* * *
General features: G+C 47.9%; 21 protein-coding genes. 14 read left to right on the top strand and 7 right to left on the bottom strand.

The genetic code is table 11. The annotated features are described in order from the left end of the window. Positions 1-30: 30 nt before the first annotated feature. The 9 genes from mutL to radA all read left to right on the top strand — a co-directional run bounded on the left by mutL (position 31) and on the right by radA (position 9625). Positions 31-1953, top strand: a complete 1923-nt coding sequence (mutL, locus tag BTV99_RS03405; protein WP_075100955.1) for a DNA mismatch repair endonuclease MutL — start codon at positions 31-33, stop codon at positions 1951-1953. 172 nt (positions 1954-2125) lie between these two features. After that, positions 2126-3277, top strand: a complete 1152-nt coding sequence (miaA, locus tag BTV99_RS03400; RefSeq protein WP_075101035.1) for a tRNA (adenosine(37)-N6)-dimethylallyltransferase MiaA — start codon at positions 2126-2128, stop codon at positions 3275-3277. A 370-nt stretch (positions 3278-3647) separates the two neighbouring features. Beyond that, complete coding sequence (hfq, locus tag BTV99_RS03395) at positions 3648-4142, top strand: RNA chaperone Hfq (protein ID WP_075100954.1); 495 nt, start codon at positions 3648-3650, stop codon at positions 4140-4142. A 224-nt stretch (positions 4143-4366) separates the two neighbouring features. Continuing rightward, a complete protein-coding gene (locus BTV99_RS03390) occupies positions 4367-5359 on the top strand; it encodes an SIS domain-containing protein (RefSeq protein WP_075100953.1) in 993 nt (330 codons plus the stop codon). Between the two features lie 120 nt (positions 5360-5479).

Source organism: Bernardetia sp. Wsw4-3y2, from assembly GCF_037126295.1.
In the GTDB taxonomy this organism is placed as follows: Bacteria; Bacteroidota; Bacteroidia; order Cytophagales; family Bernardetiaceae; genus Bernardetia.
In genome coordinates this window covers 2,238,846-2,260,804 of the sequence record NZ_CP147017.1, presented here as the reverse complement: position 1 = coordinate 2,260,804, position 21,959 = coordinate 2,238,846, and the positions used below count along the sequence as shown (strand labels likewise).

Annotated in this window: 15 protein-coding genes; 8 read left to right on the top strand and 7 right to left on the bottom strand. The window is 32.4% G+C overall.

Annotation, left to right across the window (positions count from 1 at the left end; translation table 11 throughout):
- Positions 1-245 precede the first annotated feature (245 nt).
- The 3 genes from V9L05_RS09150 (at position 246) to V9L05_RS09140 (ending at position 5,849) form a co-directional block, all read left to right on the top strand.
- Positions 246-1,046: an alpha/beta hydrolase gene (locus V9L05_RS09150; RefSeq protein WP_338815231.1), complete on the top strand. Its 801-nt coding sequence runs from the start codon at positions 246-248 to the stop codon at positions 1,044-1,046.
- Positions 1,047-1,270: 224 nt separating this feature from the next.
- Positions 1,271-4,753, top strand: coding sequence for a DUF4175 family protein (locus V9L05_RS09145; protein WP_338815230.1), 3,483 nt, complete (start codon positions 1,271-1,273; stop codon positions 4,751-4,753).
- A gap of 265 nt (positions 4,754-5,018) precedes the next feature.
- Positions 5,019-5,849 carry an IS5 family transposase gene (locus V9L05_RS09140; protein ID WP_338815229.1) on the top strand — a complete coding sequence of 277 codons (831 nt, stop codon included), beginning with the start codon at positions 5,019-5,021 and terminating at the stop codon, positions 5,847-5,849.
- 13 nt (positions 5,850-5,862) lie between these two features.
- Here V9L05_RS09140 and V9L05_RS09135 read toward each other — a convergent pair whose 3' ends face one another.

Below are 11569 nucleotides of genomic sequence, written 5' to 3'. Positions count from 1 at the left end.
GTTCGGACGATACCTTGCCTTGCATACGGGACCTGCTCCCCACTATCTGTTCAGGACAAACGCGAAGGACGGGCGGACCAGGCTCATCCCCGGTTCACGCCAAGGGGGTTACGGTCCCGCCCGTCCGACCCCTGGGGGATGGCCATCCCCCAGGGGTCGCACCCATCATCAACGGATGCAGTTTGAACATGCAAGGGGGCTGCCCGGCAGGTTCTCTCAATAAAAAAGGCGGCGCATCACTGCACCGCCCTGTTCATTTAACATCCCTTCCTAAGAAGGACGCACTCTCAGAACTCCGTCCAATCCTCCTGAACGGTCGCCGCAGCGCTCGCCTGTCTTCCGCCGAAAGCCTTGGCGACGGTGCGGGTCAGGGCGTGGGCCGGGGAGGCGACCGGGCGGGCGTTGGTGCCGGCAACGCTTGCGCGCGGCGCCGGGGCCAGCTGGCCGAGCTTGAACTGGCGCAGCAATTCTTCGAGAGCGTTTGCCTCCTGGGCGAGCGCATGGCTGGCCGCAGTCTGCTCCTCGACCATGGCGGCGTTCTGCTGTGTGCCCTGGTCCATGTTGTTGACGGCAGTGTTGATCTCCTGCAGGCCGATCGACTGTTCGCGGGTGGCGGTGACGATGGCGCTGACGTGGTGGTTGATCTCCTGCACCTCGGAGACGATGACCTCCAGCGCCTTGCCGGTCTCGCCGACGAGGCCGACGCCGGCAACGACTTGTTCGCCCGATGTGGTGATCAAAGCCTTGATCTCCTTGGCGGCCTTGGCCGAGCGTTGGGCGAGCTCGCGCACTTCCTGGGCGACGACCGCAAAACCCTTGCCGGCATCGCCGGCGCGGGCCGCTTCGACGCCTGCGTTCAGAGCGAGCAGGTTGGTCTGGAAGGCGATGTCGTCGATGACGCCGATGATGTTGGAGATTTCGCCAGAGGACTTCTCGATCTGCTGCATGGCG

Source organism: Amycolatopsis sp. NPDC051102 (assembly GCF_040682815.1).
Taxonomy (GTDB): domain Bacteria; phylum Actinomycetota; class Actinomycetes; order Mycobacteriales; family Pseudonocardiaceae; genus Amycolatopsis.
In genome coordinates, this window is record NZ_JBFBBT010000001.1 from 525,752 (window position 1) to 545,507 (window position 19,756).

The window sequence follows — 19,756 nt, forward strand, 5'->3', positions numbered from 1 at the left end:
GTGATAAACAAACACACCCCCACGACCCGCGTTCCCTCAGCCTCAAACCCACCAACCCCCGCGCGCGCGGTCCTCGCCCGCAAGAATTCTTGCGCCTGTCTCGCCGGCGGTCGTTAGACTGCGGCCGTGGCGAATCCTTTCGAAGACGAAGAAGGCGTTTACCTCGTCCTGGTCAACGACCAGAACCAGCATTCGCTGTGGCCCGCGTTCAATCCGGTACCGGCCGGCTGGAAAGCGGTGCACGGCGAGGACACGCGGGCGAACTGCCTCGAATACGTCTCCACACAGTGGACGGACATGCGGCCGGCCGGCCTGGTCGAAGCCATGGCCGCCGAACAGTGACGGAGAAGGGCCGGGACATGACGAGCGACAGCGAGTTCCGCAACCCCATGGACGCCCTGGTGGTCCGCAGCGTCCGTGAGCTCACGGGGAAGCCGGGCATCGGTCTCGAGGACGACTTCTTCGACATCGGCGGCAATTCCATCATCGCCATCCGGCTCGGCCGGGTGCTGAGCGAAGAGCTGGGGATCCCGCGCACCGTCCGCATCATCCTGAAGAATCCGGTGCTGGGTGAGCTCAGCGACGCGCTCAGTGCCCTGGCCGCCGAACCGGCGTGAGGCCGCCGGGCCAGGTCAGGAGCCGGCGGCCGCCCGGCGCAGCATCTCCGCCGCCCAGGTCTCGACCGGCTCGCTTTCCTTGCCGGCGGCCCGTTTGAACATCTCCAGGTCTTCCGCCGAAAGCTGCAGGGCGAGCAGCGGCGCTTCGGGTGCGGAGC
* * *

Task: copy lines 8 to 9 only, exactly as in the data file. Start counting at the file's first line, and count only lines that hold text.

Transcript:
- Positions 1-245 precede the first annotated feature (245 nt).
- The 3 genes from V9L05_RS09150 (at position 246) to V9L05_RS09140 (ending at position 5,849) form a co-directional block, all read left to right on the top strand.